Program Schedule

1368
Assessment of Environmental Cleanliness in Outpatient Clinics

Session: Poster Abstract Session: Cleaning and Disinfection in Healthcare Settings
Saturday, October 11, 2014
Room: The Pennsylvania Convention Center: IDExpo Hall BC
Posters
  • Assessment of Environmental Cleanliness in Outpatient clinics IDSA poster PDF.pdf (334.6 kB)
  • Background: Environmental contamination appears to be a risk factor for acquisition of hospital-associated pathogens.  Although the environment is likely a source of transmission of pathogens in settings other than acute care hospitals, few data are available on environmental contamination in non-hospital settings.  This project sought to evaluate the cleanliness of high-touch surfaces in outpatient clinics.

    Methods: Three clinics (total of 81 patient care rooms) in a large outpatient complex adjacent to a 621-bed academic medical center participated in the project.  Five patient care rooms in each clinic were evaluated during 3 time periods on a single day (prior to clinic opening, noon, and after clinic closing).  Five high-touch environmental surfaces in each room were sampled using the Clean Trace ATP system (3M St. Paul, MN), which measures ATP using relative light units (RLU).  Swabs were simultaneously collected for culture to determine the number of colony forming units (CFU) on each surface.    

    Results: A total of 208 environmental surfaces were sampled.  Mean RLU and CFU for each surface and time period are shown in table 1.  Mean composite RLUs prior to clinic opening, at noon, and after clinic closing were 388, 1025, and 628, respectively.  There was significant correlation between RLU and CFU measurements across all 3 clinics over all time periods for every environmental surface.

    Conclusion: Significant environmental contamination is present on high-touch surfaces in outpatient clinics, likely due to the lack of standardized cleaning protocols in this setting.  The chairs, which were not routinely cleaned, were shown to harbor large amounts of ATP and bacteria.  Horizontal surfaces had low RLU values prior to clinic opening, but became contaminated throughout the day.  The results of this quality improvement project highlight the need to enhance environmental cleanliness in the outpatient setting.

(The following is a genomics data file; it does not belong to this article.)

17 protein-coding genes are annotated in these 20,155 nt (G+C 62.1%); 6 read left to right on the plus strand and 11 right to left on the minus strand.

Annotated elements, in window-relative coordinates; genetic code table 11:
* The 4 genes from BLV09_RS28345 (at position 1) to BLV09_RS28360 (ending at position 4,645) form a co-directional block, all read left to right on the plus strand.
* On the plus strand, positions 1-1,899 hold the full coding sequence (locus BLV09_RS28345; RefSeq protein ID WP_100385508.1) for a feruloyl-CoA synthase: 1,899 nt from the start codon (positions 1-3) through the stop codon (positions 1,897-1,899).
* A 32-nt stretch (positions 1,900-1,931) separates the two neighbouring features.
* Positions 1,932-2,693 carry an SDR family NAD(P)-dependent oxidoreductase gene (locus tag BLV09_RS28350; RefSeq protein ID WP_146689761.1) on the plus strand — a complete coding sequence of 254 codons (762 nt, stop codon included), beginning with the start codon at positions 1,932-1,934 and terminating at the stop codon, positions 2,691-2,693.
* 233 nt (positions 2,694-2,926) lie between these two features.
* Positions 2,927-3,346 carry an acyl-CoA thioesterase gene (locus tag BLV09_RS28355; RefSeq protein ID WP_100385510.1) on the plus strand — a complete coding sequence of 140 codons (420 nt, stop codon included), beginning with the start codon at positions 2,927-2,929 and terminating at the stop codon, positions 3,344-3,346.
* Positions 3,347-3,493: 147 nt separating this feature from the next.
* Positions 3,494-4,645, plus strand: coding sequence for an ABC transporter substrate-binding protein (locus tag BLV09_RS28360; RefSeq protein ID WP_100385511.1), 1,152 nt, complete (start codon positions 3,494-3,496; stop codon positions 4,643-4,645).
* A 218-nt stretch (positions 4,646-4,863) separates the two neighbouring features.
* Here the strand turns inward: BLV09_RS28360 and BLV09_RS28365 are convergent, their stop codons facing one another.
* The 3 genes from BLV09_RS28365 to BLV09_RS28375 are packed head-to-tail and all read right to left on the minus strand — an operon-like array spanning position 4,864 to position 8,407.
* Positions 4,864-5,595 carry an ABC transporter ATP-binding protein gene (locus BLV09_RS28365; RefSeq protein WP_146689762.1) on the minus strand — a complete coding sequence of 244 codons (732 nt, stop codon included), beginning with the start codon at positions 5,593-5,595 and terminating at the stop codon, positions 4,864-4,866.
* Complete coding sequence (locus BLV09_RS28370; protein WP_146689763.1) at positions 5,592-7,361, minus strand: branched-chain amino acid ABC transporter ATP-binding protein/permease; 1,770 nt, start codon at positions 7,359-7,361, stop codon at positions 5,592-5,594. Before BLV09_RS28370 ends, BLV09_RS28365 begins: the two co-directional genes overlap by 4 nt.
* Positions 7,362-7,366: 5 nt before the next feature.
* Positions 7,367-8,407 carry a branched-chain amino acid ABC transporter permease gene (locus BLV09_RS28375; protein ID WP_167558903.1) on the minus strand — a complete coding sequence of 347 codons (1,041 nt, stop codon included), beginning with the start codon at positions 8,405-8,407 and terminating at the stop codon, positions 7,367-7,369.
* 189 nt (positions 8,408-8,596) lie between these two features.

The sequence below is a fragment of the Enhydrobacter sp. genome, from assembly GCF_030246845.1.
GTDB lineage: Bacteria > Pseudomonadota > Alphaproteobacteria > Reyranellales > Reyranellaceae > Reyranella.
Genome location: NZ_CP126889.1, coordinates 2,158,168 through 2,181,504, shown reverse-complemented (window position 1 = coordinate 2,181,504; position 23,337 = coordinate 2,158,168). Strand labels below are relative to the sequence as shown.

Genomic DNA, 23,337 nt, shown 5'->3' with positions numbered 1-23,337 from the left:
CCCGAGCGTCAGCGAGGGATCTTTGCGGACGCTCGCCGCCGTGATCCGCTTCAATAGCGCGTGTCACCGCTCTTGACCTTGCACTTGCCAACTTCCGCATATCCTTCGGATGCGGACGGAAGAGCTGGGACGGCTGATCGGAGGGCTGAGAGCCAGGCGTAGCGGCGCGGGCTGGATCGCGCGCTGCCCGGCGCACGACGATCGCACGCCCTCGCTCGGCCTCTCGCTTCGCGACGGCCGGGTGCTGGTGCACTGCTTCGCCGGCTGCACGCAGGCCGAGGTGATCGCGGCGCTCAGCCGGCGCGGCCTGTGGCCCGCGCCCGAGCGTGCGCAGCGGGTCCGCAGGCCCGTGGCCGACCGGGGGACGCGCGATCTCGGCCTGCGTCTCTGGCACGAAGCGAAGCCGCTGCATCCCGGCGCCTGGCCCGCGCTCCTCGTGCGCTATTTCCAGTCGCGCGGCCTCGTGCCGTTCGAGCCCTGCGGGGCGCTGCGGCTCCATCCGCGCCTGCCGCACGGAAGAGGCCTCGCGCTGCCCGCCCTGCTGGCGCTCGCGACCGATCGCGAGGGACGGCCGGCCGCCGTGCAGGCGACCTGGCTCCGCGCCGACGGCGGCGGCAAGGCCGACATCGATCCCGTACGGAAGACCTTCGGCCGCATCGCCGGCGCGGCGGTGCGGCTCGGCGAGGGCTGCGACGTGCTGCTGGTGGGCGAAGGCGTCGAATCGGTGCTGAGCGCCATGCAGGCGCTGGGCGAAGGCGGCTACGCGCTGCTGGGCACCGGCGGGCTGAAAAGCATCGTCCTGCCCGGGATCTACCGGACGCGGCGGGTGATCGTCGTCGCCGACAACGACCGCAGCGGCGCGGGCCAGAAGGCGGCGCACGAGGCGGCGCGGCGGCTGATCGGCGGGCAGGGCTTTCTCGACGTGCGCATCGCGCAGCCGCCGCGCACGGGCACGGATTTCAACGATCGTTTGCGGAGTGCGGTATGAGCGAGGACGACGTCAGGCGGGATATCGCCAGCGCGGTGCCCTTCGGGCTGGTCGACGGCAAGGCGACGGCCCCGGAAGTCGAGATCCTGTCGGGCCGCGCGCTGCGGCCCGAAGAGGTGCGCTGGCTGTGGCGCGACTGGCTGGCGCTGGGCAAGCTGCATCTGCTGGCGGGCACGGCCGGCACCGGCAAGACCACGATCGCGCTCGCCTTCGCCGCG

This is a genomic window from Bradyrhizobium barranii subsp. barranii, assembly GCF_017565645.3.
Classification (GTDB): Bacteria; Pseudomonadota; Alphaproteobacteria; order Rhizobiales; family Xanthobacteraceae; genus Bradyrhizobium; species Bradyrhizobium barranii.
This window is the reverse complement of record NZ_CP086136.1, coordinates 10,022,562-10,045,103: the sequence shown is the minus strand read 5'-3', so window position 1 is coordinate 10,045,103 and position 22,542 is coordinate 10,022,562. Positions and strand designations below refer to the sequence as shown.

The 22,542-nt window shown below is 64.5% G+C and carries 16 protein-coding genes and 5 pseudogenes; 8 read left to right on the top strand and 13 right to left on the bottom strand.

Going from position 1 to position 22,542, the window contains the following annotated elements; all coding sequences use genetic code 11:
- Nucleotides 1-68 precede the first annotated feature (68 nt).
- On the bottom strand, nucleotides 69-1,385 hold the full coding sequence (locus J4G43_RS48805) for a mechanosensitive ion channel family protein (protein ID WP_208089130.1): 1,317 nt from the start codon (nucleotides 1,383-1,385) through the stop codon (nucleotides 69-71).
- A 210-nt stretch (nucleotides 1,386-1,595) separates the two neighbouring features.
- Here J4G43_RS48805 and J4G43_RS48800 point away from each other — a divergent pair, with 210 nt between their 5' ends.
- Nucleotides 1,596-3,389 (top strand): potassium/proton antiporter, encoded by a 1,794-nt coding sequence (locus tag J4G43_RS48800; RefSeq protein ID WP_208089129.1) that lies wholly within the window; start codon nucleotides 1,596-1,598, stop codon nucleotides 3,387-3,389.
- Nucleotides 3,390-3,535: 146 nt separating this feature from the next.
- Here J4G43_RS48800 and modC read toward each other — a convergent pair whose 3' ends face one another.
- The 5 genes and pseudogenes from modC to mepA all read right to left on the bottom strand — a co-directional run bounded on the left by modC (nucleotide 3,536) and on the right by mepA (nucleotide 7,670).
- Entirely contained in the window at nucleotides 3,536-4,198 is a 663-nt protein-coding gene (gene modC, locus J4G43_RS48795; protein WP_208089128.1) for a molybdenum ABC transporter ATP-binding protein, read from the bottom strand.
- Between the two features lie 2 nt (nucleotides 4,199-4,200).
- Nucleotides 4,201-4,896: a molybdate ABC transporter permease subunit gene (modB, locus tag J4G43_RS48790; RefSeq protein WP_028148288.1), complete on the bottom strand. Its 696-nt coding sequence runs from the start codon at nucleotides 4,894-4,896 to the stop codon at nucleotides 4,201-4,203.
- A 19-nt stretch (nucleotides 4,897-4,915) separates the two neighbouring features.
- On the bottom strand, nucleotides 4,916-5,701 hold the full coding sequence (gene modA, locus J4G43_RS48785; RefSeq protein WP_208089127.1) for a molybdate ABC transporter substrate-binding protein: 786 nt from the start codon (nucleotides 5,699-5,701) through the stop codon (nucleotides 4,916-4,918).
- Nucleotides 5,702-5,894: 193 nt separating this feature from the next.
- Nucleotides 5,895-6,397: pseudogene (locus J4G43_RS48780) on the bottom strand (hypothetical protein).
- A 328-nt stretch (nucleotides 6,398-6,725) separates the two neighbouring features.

Table 1: Mean relative light units (RLU) and colony forming units (CFU) on 5 surfaces by time period

    Period

    Surface

    Mean RLU

    Mean CFU

     

    Prior to clinic opening

    Chair

    835

    48

    Chair Arm

    710

    49

    Computer Table

    284

    13

    Counter

    75

    1

    Exam Table

    238

    15

     

     Noon

    Chair

    831

    56

    Chair Arm

    3127

    126

    Computer Table

    772

    10

    Counter

    255

    5

    Exam Table

    701

    38

     

     After clinic closing

    Chair

    504

    59

    Chair Arm

    975

    66

    Computer Table

    539

    18

    Counter

    464

    3

    Exam Table

    752

    13

    Angela Hewlett, MD, MS1,2,3, John Lowe, PhD3, Gregory Ely, BA4, Ibironke Dada, MPH BSC5, Kate Tyner, RN2, Elizabeth Lyden, MS3 and Mark E. Rupp, MD1,2, (1)Division of Infectious Diseases, University of Nebraska Medical Center, Omaha, NE, (2)Department of Infection Control & Epidemiology, The Nebraska Medical Center, Omaha, NE, (3)College of Public Health, University of Nebraska Medical Center, Omaha, NE, (4)School of Medicine, University of Nebraska Medical Center, Omaha, NE, (5)International Foundation Against Infectious Disease in Nigeria, Omaha, NE

    Disclosures:

    A. Hewlett, None

    J. Lowe, None

    G. Ely, None

    I. Dada, None

    K. Tyner, None

    E. Lyden, None

    M. E. Rupp, 3M: Consultant and Grant Investigator, Consulting fee and Research grant

    Findings in the abstracts are embargoed until 12:01 a.m. EDT, Oct. 8th with the exception of research findings presented at the IDWeek press conferences.

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